Joseph W. Snell and Robert W. Richmond, "When the Union and Kansas Pacific Built Through Kansas (Part One)," p. 161.
Robert S. LaForte, "Theodore Roosevelt's Osawatomie Speech," p. 187.
William M. Tuttle, Jr., ed., "William Allen White and Verne Marshall: Two Midwestern Editors Debate Aid to the Allies versus Isolationism," p. 201.
Louise Barry, comp., "Kansas Before 1854: A Revised Annals, Part Twenty, 1851," p. 210.
Bypaths of Kansas History, p. 283.
Kansas History as Published in the Press, p. 284.
Kansas Historical Notes, p. 285.
From the cover: "Fort Harker, Kansas -- South Side," a watercolor by German-born Hermann Stieffel, was probably painted about 1870. Stieffel was for 24 years a private in teh Fifth U. S. infantry, and was stationed at Fort Harker, Ellsworth county, in 1867-1873. This painting, showing the infant Union Pacific railroad, is one of three Fort Harker originals still extant. Two are owned by the Smithsonian Institution (cover, and see facing page), and the third by Ellsworth County Historical Society (facing page).|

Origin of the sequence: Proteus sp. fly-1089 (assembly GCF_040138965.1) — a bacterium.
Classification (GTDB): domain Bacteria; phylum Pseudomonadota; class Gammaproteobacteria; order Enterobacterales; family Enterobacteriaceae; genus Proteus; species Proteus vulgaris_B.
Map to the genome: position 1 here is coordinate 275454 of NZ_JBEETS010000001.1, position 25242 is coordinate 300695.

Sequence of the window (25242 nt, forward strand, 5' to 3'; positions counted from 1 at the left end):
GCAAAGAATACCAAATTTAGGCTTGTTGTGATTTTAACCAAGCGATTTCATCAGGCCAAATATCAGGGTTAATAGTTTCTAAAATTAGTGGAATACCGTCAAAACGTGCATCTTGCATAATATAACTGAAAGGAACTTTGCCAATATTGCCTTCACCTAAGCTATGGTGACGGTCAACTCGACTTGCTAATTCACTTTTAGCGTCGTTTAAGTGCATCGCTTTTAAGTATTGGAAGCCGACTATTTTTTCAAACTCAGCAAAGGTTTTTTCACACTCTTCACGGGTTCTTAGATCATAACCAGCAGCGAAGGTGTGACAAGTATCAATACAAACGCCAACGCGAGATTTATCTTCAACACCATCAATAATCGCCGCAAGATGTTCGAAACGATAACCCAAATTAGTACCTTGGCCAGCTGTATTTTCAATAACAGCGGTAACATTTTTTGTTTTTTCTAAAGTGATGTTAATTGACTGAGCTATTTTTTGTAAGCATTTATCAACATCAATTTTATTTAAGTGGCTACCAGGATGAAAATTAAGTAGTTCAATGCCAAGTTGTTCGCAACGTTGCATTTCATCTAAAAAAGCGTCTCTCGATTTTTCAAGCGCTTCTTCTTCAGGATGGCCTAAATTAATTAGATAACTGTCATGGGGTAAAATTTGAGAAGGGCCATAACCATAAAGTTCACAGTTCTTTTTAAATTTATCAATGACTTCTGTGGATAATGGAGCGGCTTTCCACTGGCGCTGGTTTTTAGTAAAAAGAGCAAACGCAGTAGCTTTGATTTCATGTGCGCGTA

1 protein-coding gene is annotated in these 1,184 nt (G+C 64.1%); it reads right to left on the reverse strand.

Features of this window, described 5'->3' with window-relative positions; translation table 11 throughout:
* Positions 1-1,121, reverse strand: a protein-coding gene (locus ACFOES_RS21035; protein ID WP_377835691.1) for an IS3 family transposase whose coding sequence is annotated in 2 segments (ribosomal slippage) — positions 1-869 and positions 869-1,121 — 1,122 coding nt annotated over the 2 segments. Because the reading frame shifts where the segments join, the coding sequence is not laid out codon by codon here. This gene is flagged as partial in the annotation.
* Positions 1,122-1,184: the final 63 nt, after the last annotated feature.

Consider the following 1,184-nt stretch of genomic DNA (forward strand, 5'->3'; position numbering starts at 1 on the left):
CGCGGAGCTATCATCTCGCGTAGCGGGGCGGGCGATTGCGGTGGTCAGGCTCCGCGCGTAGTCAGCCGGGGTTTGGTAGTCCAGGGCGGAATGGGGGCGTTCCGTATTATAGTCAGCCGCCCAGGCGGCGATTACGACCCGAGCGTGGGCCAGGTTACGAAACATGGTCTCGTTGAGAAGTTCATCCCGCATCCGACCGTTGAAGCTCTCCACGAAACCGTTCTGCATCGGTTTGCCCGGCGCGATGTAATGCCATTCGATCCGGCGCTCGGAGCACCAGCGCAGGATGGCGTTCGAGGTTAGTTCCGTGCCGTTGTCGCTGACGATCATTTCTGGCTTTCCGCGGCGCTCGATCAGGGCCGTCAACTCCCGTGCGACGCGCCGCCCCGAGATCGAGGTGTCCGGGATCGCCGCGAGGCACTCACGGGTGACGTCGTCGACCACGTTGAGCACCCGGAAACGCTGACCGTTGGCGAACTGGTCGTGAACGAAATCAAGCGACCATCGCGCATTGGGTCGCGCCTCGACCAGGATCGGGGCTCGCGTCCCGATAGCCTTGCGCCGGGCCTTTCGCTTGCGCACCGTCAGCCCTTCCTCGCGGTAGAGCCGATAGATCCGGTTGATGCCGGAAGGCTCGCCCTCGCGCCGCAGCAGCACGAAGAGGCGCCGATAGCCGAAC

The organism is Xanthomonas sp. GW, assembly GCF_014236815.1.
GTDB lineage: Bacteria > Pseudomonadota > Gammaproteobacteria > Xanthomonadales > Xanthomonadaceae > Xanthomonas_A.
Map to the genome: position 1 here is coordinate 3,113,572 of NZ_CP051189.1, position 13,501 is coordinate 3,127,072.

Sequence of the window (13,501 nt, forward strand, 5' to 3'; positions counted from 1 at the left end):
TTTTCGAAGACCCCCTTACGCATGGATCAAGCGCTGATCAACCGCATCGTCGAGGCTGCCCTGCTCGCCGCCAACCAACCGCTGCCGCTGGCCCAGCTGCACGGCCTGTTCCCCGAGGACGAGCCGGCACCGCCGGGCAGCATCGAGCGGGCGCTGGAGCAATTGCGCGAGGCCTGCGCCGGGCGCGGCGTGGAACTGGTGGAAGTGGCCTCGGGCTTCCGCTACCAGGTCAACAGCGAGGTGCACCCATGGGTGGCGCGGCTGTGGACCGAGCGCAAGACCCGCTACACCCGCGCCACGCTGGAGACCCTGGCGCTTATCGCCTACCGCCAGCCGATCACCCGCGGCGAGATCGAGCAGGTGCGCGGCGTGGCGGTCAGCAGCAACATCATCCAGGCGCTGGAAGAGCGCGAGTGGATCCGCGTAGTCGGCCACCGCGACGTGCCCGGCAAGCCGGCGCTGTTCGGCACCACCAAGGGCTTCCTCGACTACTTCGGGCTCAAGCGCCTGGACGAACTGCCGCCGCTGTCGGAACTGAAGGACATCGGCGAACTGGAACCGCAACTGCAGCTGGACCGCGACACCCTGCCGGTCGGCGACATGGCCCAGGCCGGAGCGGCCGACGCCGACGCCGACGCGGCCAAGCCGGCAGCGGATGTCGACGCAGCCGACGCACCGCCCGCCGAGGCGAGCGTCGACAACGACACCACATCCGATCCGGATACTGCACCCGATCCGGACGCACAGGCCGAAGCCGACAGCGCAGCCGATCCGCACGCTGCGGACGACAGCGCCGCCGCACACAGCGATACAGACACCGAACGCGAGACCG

A story of the building of the Union Pacific Railway, Eastern Divison, begins on p. 161.